While much can and will continue to be said regarding the low voter turnout and results of yesterday’s first ever top two open primary in California, term limit reform was a clear winner statewide.
Californians for a Fresh Start, which included the Los Angeles County Federation of Labor, the Los Angeles Area Chamber of Commerce, the League of Women Voters of California and California Common Cause, released the following joint statement last night regarding the Associated Press and San Francisco Chronicle’s declaration voters had approved Prop 28:
“Prop 28 will do exactly what it says: reduce time in office from 14 to 12 years without extending the terms of any sitting legislators”.
Despite a failed “Trojan horse” opposition campaign strategy that raised $610,000, a coalition of labor, business and good-government groups prevailed.
“California voters saw past the last-minute deceptive ads and calls from Prop 28 opponents and voted for this simple improvement to our term limits law. Prop 28 will help make our legislators more accountable and focused on their jobs,” Said Jennifer A. Waggoner, President, League of Women Voters of California.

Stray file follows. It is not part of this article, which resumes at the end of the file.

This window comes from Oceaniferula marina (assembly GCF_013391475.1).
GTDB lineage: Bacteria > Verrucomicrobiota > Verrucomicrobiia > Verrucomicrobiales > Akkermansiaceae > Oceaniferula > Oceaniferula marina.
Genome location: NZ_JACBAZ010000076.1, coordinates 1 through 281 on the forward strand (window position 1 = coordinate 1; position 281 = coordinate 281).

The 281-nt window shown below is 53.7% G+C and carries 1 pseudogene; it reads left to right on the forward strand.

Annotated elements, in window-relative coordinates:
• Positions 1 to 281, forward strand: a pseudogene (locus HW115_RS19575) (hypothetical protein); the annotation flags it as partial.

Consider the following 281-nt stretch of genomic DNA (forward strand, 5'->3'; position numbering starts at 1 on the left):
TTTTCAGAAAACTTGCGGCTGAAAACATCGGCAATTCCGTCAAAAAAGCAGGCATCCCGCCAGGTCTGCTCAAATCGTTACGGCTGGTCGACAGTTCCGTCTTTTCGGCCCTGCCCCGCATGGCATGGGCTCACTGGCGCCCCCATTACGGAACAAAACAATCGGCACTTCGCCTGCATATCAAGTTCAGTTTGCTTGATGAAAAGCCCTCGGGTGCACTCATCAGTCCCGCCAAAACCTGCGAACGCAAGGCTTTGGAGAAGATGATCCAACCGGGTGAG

“With the passage of Proposition 28 yesterday, we are continuing these election reforms [Citizens Redistricting Commission and the Top Two Primary]. The members of the Los Angeles Area Chamber of Commerce can take great pride in championing these groundbreaking efforts and statewide partnerships to improve elections and governance for the benefit of the citizens of California, business and the economy of our state,” said Gary Toebben, President & CEO of the Los Angeles Area Chamber of Commerce.
“Voters viewed Proposition 28 as a straight-forward remedy to the broken status quo. Common Cause will continue to support reforms that will strengthen the accountability of public officials and weaken the power of special interests’ influence,” said Phillip Ung, Policy Advocate for California Common Cause.
California Forward Action Fund Director Kristin Connelly sent this message to supporters leading up to the election: “As you and I know, our Legislature needs fixing. Prop 28 won’t solve all of our problems, but it’s an important reform that will help make our representatives more accountable.”